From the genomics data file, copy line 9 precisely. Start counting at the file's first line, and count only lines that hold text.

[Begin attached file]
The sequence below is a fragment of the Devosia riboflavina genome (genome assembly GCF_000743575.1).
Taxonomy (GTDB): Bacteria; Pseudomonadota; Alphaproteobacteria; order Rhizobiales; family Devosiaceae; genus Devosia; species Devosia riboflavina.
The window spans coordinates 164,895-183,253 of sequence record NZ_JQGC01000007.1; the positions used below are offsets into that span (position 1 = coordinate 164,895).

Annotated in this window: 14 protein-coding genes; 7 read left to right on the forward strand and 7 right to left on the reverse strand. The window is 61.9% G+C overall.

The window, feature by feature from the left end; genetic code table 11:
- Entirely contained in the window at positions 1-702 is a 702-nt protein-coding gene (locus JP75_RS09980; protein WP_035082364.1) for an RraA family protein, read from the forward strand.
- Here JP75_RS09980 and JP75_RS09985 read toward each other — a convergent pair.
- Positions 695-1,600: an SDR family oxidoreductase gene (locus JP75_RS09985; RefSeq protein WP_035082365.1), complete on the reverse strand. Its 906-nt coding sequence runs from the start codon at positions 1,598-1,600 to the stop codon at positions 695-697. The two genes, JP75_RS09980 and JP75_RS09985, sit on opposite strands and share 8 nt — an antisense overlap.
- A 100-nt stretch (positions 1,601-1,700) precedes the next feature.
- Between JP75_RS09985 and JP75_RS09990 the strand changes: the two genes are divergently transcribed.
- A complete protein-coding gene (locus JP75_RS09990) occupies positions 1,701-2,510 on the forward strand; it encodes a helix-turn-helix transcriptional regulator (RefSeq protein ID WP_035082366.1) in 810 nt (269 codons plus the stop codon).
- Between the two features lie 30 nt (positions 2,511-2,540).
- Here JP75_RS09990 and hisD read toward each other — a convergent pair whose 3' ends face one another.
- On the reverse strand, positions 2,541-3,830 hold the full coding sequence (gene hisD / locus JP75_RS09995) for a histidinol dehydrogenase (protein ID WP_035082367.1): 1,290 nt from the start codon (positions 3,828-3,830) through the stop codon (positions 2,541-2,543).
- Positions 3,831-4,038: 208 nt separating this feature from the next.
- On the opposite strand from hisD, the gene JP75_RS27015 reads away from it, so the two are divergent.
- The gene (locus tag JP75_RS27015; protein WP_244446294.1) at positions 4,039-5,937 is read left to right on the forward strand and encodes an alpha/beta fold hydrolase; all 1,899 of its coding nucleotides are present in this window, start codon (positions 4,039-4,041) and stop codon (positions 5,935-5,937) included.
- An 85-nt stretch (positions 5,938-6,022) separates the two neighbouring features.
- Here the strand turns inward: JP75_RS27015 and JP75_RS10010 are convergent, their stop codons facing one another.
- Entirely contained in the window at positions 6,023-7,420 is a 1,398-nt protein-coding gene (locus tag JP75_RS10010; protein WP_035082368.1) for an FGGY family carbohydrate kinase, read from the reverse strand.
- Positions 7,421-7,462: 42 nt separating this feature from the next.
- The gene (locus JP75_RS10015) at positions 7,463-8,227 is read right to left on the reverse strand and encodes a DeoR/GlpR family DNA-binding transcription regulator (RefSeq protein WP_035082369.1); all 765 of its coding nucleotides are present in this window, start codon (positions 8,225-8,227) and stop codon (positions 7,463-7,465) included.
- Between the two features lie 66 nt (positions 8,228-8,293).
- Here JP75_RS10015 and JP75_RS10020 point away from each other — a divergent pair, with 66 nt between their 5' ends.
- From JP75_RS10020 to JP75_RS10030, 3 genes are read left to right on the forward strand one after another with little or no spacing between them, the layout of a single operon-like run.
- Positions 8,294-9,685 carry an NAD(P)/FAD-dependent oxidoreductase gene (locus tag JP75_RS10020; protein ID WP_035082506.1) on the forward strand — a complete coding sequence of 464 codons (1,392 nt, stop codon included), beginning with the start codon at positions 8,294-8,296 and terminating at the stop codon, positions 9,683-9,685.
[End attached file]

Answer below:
- A 100-nt stretch (positions 1,601-1,700) precedes the next feature.